The Brahma-samhita (5.43), one of the oldest scriptures known to man, describes four levels of existence: The highest is Krishna's own abode, the kingdom of God in its most profound manifestation; just below that is Hari-dhama, the place of the other spiritual planets; lower still is Mahesa-dhama, the dwelling place of Shiva and his devotees; and finally there is Devi-dhama, the material world, where the Mother of the Universe, the Goddess, controls the living entities who have chosen to try to enjoy separately from Krishna. Devi-dhama consists of fourteen planetary systems, from the lowest planet in the material world to the highest. The Supreme Lord's external potency, who is the shadow of His knowledge potency, is worshiped by all people as Durga, the creating, preserving, and destroying agent of this mundane world.
When people in India speak of Devi, "the Goddess," they generally mean Durga, who creates, maintains, and destroys within the material sphere. Durga is elaborately described in many of the Vedic books known as Upa-puranas, or "lesser Puranas," particularly in the Devi Bhagavata Purana. As the consort of Shiva, she is known as Parvati, Gauri, Uma, Devi, and Bhavani. She has thousands of other names and forms as well. Durga's characteristics are diverse, and they appear differently according to the aspect on which her worshiper chooses to focus. Gauri, Uma, and Parvati are the most benevolent, often portrayed as loving and kind. Durga is often represented as a heroic fighting goddess and to people who don't know the purpose behind her actions, she or her alter ego Kali may sometimes even seem bloodthirsty.
Durga is also identified with prakrti (material nature) and maya (illusion). Indeed, two of her more popular names are Mulaprakrti ("The Embodiment of Primordial Matter") and Mahamaya ("The Great Illusion"). In Bhagavad-gita (9.10) Krishna says, mayadhyaksena prakrtih suyate sa-caracaram: "The material energy [prakrti] is working under My direction, O son of Kunti, and is producing all moving and unmoving beings." Prakrti is Durga. So Krishna is in control, giving direction to Durga, His subordinate. And when one doesn't acknowledge that, Durga becomes Mahamaya she places us under illusion.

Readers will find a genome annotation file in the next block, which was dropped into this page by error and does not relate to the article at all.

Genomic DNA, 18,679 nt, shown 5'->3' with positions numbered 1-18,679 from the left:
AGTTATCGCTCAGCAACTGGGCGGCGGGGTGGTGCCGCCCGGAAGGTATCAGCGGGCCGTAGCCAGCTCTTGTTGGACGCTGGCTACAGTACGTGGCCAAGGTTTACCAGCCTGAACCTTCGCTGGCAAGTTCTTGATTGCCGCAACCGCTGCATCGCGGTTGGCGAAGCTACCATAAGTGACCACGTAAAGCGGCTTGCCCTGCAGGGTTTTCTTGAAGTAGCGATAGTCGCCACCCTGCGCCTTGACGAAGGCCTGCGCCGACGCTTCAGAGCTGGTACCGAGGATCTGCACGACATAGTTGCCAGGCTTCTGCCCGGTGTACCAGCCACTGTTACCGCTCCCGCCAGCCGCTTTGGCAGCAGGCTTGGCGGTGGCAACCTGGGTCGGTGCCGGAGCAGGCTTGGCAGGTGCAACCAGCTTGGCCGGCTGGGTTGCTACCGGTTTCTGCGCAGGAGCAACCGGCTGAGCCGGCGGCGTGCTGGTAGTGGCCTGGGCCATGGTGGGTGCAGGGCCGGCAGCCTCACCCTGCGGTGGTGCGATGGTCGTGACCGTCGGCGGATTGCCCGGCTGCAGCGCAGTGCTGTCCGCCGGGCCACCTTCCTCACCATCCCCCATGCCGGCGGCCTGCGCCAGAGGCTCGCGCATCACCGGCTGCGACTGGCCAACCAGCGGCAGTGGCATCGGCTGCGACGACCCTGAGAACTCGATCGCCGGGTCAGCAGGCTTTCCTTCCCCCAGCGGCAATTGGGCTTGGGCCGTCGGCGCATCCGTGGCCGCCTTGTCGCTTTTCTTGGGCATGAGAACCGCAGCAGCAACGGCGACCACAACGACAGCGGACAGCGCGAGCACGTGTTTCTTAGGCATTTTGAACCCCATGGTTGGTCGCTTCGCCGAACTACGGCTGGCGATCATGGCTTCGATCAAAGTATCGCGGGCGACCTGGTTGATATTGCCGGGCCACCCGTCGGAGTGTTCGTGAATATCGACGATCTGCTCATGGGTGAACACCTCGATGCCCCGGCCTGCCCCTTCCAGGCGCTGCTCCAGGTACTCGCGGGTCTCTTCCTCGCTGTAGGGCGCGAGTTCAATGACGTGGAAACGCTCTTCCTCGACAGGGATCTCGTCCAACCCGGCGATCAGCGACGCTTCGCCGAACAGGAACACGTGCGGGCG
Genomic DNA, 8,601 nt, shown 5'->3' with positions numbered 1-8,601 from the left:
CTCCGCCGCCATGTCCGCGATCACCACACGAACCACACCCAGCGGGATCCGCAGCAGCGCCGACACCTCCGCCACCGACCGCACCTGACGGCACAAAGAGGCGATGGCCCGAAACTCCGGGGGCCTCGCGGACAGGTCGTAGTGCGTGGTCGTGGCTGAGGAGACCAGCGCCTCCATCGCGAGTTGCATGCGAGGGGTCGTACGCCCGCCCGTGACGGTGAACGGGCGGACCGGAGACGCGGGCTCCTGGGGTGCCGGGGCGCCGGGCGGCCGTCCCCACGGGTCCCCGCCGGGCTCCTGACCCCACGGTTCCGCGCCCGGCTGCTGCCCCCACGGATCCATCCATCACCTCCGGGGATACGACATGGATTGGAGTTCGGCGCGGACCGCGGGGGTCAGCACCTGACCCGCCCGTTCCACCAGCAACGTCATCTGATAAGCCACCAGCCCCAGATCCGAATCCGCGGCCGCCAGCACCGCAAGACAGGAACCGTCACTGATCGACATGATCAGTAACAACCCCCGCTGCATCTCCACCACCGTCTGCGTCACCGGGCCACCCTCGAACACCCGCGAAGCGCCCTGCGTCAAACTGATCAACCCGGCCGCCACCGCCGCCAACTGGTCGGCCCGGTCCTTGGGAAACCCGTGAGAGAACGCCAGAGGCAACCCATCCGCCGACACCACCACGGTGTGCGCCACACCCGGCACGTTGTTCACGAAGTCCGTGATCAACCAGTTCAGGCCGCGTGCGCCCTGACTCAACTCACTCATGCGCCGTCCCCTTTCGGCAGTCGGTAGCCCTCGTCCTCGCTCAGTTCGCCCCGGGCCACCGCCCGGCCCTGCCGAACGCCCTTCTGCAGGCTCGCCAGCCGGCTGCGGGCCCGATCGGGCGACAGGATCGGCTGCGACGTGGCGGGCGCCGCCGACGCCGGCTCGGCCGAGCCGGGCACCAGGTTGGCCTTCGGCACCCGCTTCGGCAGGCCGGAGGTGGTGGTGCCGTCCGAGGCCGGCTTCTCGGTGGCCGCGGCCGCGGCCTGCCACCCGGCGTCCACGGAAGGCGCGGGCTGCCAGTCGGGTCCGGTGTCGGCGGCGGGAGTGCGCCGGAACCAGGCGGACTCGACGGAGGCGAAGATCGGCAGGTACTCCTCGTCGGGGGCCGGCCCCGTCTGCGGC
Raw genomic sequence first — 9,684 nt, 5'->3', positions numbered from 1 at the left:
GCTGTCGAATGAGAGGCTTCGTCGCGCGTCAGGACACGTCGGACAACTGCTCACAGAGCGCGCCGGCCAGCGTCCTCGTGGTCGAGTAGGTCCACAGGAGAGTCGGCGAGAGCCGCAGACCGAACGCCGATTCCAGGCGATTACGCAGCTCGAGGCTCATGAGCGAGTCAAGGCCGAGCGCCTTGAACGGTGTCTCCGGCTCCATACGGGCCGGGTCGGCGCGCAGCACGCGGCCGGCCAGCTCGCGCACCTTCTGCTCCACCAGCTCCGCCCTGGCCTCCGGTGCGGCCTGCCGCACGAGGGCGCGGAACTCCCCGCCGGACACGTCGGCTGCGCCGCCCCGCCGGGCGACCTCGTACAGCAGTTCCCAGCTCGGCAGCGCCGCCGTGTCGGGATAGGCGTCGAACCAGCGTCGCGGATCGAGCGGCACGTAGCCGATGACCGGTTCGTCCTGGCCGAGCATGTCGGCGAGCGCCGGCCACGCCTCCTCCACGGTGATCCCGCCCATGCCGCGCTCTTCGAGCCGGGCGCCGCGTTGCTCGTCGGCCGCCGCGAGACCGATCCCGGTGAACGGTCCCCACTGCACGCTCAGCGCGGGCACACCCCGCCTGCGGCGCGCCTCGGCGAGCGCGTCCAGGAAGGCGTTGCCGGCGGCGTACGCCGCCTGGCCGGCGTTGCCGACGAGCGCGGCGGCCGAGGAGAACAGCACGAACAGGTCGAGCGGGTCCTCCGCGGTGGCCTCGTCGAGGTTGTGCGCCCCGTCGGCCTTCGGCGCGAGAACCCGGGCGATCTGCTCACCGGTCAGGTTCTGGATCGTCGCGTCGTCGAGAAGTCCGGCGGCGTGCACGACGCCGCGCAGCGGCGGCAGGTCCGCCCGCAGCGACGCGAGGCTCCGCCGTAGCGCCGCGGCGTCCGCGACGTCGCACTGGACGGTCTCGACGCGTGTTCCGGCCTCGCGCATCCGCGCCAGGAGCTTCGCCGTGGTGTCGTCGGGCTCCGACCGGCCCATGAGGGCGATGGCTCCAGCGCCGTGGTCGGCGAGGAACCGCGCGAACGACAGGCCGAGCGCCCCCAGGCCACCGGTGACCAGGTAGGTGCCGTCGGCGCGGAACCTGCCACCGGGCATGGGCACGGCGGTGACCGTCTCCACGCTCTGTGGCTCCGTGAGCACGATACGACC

A photo of the Nine Forms of Goddess Durga
1) Most prominent servants of Lord Krsna:
(These servants carry Krishna's venu and murali flutes, buffalo-horn bugle, stick, rope and other paraphernalia.)
|01. Bhangura||02. Brngara||03. Sandhika||04. Grahila|
|05. Raktaka||06. Patraka||07. Patri||08. Madhukantha|
|09. Madhuvrata||10. Salika||11. Talika||12. Mali|
|13. Mana||14. Maladhara|
2) Betel nut Servants of Lord Krsna:
|01. Pallva||02. Mangala||03. Phulla||04. Komala|
|05. Kapila||06. Suvilasa||07. Vilasaksa||08. Rasala|
|09. Rasasali||10. Jambula|
3) Servants Who Provide Aromatic Substances:
|01. Sumanah||02. Kusumollasa||03. Puspahara||04. Hara|
|01. Premakanda||02. Mahagandha||03. Sairindhra||04. Madhu|
|05. Kandala||06. Makaranda|
5) Maidservants of Lord Krsna:
|01. Dhanistha||02. Candanakala||03. Gunamala||04. Ratiprabha|
|05. Taruni||06. Induprabha||07. Sobha||08. Rambha|
|09. Kurangi||10. Bhrngari||11. Sulamba||12. Alambika|
6) Spies of Lord Krsna:
|01. Catura||02. Carana||03. Dhiman||04. Pesala|
7) Gopa Messengers of Lord Krsna:
|01. Visarada||02. Tunga||03. Vavaduka||04. Manorama|
8) Gopi Messengers of Lord Krsna:
|01. Paurnamasi||02. Vira||03. Vrinda||04. Vamsi|
|05. Nandimukhi||06.Vrindarika||07. Mela||08. Murali|
9) Other servants:
Payoda and Varida are the most important of the servants engaged in carrying water for Lord Krishna.
Saranga, Sumukha, Durlabha, Ranjana and Bakula are the most important of the servants engaged in expertly washing Lord Krishna's laundry.
Vimala and Komala are engaged in various services such as caring for the Lord's kitchen.
Svaccha, Susila and Praguna are engaged in various services, such as caring for the Lord's hair, massaging Him, giving Him a mirror and
guarding over His treasury.
Sobhana and Dipana provide lamps for the Lord.
Sudhakara Sudhanada and Sananda play the mrdanga for Krishna's satisfaction.
Vicitrarava and Madhurarava are the leaders of the talented an virtuous poets who compose prayers glorifying Sri Krishna, while Candrahasa,
Induhasa and Candramukha are leaders of the servants who dance for the Lord's satisfaction.
Kalakantha, Sukantha, Sudhakantha, Bharata, Sarada, Vidyavilasa, Sarasa and others are learned in the arts of all kinds of literary composition.
Raucika is the tailor who sews clothes for the Lord.
Punyapunja and Bhagyarasi are the two sweepers who clean the area around Krishna's home.
Rangana and Tankana are goldsmiths who make ornaments for the Lord. Pavana and Karmatha are potters who make drinking vessels and jugs for
Vardhaki and Vardhamana are carpenters who serve the Lord by building carts, couches and other objects. Sucitra nd Vicitra are talented artists
who paint pictures for the Lord.
Kunda, Kanthola and Karanda are craftsmen who make ropes, churning rods, axes, baskets, balances for carrying heavy objects and various other
Along with these associates, Yashoda devi had two dear friends – Ambika and Kilimba. Ambika and Kilimba are the two nurses who fed Krishna with their breast milk.